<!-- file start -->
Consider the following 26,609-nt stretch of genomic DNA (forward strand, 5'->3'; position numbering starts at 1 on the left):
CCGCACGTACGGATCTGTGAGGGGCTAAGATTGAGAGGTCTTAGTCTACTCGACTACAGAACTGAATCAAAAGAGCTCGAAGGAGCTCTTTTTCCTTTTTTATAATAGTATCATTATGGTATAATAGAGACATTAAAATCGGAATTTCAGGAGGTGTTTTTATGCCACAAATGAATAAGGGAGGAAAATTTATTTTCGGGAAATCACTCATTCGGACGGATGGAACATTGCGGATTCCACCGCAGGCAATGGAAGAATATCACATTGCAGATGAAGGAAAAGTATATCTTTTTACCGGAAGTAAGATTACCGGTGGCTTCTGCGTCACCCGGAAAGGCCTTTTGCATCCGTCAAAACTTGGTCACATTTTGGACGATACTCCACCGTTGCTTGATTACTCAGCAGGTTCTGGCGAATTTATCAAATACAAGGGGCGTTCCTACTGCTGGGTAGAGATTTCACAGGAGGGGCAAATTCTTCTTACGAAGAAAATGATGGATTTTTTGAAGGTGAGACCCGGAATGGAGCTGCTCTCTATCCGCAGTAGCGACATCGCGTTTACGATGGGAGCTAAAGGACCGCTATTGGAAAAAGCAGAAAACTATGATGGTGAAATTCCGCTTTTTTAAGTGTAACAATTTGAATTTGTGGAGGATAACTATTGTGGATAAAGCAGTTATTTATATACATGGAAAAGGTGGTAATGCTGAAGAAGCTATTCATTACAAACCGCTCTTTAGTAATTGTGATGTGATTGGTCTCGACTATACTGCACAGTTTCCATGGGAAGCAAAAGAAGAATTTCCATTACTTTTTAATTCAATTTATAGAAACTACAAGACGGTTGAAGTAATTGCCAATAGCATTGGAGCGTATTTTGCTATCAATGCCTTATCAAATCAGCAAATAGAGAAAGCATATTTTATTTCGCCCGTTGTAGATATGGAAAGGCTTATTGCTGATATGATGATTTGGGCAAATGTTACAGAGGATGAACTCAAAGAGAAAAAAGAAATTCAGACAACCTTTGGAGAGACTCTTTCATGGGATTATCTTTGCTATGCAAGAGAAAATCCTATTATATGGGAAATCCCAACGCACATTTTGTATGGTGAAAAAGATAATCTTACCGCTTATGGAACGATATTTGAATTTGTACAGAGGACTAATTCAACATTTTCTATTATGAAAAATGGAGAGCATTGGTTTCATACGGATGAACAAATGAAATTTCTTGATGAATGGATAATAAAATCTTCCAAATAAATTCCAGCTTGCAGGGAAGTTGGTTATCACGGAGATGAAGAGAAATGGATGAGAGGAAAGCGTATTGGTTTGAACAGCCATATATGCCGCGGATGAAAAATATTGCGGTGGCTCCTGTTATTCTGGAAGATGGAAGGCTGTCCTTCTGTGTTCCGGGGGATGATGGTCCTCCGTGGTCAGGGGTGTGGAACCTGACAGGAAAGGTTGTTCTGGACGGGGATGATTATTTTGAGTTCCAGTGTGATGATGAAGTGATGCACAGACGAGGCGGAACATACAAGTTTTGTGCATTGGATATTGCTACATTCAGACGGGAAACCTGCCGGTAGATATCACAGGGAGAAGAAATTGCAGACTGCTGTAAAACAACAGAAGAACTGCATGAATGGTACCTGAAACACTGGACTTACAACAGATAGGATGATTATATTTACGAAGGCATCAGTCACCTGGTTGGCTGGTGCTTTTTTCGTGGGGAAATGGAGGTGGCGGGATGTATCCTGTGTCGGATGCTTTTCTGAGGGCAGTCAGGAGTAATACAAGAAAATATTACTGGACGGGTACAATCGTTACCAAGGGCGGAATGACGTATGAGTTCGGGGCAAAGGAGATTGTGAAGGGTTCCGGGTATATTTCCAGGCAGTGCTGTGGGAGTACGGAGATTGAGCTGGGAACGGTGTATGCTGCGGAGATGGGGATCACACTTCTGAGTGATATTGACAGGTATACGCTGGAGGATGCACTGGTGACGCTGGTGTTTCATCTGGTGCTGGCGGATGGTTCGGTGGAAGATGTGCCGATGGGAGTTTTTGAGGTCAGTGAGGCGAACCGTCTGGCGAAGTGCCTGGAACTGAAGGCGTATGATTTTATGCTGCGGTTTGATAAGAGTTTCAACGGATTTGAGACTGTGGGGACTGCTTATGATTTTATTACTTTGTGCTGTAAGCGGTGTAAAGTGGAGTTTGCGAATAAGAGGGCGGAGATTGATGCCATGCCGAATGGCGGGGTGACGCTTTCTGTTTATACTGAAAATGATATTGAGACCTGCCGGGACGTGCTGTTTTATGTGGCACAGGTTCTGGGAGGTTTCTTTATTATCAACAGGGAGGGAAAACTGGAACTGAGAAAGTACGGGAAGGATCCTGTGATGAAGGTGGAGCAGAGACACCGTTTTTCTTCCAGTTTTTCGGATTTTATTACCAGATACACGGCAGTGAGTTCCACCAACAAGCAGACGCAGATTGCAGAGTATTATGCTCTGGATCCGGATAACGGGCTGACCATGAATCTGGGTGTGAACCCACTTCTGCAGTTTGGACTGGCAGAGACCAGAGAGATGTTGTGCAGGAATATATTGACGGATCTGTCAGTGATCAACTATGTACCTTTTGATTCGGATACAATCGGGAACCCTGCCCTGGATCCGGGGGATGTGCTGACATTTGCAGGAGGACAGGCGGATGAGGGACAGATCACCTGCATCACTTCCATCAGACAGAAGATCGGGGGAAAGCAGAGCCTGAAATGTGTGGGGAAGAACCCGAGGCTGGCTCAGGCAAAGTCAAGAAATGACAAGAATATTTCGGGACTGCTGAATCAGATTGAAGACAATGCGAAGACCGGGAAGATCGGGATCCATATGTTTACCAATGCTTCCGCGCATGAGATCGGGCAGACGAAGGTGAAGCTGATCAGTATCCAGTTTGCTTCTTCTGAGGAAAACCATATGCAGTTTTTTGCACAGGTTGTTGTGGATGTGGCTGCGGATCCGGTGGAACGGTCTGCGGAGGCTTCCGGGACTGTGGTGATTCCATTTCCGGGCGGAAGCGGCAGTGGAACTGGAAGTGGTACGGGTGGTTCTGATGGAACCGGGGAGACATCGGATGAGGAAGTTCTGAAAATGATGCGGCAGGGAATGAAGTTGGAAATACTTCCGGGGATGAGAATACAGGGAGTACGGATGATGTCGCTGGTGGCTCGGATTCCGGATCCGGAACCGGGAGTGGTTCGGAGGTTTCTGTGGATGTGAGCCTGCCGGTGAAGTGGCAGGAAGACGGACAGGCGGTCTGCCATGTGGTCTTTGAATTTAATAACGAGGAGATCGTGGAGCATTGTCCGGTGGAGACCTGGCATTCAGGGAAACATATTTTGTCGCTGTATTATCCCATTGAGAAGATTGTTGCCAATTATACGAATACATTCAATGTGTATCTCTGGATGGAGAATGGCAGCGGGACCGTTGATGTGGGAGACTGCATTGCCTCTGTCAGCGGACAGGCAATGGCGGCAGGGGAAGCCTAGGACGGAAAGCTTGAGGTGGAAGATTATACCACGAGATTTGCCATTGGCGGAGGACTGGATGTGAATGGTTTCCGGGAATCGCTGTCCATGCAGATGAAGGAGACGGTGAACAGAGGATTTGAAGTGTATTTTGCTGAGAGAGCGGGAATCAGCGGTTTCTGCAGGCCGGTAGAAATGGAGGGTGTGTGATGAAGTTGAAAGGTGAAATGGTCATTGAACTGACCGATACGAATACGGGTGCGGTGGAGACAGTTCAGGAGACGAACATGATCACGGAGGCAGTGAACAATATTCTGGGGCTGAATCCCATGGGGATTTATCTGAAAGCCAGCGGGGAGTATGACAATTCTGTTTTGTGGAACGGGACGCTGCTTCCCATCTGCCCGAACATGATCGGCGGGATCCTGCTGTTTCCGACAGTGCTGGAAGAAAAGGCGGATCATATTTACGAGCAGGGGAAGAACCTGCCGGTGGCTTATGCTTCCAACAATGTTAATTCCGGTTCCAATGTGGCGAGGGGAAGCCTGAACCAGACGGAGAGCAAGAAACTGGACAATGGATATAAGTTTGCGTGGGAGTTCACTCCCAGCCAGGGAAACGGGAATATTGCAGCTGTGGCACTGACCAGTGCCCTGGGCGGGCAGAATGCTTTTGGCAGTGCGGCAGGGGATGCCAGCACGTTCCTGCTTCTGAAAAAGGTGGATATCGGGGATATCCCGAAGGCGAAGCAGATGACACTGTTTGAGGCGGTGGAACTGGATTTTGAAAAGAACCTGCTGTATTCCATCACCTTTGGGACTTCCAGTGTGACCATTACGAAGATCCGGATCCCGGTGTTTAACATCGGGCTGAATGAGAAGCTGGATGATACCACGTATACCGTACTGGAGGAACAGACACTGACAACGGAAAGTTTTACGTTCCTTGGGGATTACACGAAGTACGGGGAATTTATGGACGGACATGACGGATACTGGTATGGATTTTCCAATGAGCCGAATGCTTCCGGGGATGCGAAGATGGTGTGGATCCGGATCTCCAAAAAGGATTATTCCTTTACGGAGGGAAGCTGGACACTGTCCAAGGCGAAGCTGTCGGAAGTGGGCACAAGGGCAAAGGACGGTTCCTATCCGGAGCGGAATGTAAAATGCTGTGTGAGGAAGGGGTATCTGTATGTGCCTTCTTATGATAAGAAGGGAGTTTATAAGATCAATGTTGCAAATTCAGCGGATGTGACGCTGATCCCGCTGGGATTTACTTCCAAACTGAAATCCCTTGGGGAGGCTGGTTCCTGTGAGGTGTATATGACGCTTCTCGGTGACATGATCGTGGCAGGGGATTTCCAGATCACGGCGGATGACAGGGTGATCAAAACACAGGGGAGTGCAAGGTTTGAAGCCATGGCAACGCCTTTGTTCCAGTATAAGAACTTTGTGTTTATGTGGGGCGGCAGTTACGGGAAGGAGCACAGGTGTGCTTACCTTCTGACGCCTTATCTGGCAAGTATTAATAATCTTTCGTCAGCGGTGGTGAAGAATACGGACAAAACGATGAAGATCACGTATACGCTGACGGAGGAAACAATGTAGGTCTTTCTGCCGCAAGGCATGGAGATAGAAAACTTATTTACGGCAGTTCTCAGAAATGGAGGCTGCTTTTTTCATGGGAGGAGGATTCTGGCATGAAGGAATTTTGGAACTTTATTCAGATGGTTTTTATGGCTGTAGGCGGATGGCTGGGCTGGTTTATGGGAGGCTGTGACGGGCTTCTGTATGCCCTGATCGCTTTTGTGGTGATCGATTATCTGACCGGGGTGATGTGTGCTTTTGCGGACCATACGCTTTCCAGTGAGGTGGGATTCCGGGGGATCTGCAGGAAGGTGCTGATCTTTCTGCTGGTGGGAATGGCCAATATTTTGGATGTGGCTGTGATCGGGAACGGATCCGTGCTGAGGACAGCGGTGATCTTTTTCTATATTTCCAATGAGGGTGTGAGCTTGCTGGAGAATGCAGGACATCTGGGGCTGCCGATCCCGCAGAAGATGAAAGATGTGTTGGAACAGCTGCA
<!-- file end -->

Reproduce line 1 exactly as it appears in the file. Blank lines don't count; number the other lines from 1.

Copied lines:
Consider the following 26,609-nt stretch of genomic DNA (forward strand, 5'->3'; position numbering starts at 1 on the left):